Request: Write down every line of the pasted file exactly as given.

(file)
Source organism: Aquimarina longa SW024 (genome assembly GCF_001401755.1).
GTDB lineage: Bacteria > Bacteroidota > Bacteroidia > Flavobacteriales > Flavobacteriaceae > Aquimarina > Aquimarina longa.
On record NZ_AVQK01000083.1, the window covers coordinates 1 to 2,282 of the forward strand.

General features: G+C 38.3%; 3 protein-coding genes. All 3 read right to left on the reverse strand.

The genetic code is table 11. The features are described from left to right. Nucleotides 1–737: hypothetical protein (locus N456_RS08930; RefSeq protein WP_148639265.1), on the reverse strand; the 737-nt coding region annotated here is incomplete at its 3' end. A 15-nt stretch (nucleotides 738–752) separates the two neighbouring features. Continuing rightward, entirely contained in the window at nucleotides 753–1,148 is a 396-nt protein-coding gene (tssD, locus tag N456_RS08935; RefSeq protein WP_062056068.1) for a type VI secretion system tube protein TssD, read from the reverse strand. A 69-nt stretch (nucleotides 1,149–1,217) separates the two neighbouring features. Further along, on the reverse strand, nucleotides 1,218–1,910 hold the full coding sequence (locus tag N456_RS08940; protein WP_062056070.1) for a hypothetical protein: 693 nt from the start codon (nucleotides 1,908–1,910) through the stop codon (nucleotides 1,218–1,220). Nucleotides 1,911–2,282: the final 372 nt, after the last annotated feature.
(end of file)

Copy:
Source organism: Aquimarina longa SW024 (genome assembly GCF_001401755.1).
GTDB lineage: Bacteria > Bacteroidota > Bacteroidia > Flavobacteriales > Flavobacteriaceae > Aquimarina > Aquimarina longa.
On record NZ_AVQK01000083.1, the window covers coordinates 1 to 2,282 of the forward strand.

General features: G+C 38.3%; 3 protein-coding genes. All 3 read right to left on the reverse strand.

The genetic code is table 11. The features are described from left to right. Nucleotides 1–737: hypothetical protein (locus N456_RS08930; RefSeq protein WP_148639265.1), on the reverse strand; the 737-nt coding region annotated here is incomplete at its 3' end. A 15-nt stretch (nucleotides 738–752) separates the two neighbouring features. Continuing rightward, entirely contained in the window at nucleotides 753–1,148 is a 396-nt protein-coding gene (tssD, locus tag N456_RS08935; RefSeq protein WP_062056068.1) for a type VI secretion system tube protein TssD, read from the reverse strand. A 69-nt stretch (nucleotides 1,149–1,217) separates the two neighbouring features. Further along, on the reverse strand, nucleotides 1,218–1,910 hold the full coding sequence (locus tag N456_RS08940; protein WP_062056070.1) for a hypothetical protein: 693 nt from the start codon (nucleotides 1,908–1,910) through the stop codon (nucleotides 1,218–1,220). Nucleotides 1,911–2,282: the final 372 nt, after the last annotated feature.